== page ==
Stock Id: 0043
Rug Type: Senneh
Width: 136 cm
Length: 200 cm
Material: Wool pile on Cotton Base
Age: circa 1870
Description of Design and History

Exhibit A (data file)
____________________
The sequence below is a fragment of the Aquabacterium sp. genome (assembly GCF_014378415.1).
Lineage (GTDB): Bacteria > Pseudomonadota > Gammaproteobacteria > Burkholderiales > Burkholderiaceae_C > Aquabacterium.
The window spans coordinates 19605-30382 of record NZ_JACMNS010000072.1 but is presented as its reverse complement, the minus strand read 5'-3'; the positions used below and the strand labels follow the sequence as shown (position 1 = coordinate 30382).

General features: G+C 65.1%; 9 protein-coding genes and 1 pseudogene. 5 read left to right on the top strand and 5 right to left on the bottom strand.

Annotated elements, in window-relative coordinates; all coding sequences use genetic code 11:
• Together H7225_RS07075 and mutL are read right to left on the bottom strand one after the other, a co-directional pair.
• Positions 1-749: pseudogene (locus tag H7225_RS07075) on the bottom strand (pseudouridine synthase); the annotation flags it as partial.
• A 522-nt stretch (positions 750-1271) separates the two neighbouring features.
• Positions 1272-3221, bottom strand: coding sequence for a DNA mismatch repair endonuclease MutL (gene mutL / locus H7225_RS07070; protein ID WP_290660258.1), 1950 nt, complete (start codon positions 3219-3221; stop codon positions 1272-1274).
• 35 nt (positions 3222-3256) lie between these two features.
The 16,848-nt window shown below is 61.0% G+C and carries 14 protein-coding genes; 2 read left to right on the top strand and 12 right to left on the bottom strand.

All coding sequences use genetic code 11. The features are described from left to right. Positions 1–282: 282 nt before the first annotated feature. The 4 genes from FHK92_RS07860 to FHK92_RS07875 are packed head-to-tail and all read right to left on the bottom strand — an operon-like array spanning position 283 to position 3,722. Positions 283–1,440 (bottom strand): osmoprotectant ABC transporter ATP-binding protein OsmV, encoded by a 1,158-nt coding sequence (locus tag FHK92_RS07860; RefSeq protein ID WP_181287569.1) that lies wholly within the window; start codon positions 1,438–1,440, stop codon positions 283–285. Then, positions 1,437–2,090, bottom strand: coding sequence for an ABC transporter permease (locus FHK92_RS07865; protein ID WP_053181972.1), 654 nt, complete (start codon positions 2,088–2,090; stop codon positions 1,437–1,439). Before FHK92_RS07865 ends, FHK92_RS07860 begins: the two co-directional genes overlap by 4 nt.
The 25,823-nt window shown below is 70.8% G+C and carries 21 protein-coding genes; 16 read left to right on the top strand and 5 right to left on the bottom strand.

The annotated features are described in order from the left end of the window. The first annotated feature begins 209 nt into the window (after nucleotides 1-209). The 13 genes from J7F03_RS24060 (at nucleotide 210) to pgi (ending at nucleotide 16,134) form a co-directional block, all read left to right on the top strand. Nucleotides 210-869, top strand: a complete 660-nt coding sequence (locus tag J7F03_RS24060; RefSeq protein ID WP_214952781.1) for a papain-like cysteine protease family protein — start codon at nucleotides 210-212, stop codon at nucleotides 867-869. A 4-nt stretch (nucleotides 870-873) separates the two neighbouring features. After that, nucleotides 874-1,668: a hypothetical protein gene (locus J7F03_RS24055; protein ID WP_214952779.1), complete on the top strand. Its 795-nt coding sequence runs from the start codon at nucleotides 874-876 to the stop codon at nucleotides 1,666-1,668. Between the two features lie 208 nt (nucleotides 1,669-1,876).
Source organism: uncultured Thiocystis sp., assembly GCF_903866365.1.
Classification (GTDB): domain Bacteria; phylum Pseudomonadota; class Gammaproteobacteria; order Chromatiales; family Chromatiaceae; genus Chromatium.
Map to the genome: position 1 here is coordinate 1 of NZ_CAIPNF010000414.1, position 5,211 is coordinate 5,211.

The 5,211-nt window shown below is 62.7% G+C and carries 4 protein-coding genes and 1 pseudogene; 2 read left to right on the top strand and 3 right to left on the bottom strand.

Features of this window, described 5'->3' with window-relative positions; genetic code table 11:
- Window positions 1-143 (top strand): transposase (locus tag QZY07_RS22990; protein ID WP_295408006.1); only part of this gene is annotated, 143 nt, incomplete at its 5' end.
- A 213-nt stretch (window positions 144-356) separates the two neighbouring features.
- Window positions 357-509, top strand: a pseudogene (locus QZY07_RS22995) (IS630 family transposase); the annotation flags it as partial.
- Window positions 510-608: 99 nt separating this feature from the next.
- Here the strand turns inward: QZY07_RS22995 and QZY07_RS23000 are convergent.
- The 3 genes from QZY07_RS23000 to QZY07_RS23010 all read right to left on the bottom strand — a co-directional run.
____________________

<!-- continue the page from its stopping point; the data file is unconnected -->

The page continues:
The old respected name of Senneh is synonymous with valuable Oriental carpets. Thus the Persian knot is also known as the Senneh knot even though it is hardly used here. Today this town, which was proclaimed the capital of the Kurds by Shah Nadir in the 18th century and is famous throughout the carpet world, is known as Sanandaj. Senneh and Bijar are both major Kurdish centres in which no authentically Kurdish carpets were woven. It is probably true that in Senneh some of the finest knotted carpets of old Persia were woven and the weaving tradition was preserved for centuries. This applies not only to fineness of weave and special weaving techniques, but also to the development of the designs and interpretation of patterns and ornaments borrowed from many other carpet weaving areas and cultures, as for example the Herati pattern or the perennial boteh symbol, amongst others. Senneh products stand at the pinnacle of Persian carpet art because of the precision of drawing and of knotting, the range and harmony of their colours and the artistic composition of the designs in the field, corners and borders. This excellent Senneh although knotted on a cotton rather than silk foundation weave, this extremely fine Senneh with Camel Hair Colour background, with its exquisite patterning and distinctive open field proportions, represents the best type of the town’s period weavings, from which few acceptably preserved items of aesthetic merit have survived. The four point pastel blue centre medallion is covered with beautiful dark blue Herati elements, decorated with artistic two human faces. The massive proportions of the corner pieces are admirably judged to counterbalance the scale of the medallion, while continuing the focal ornaments design and colouring. The main border decorated with Herati design is in between two mirror borders and an extra slender border which has calligraphy of Persian words (Mobarak Bad) meaning congratulations. This excellent piece was woven by a young girl who dreamt of getting married, and that is also one of the reasons for the human faces in the rug which wishes congratulations to her. Interesting are the mirror borders which are different and decorated in different flowers, to give extra beauty to this lovely piece. This exquisite rug has a pile clipped to paper thin fragility, with the knotting as fine as the Senneh workshops could achieve.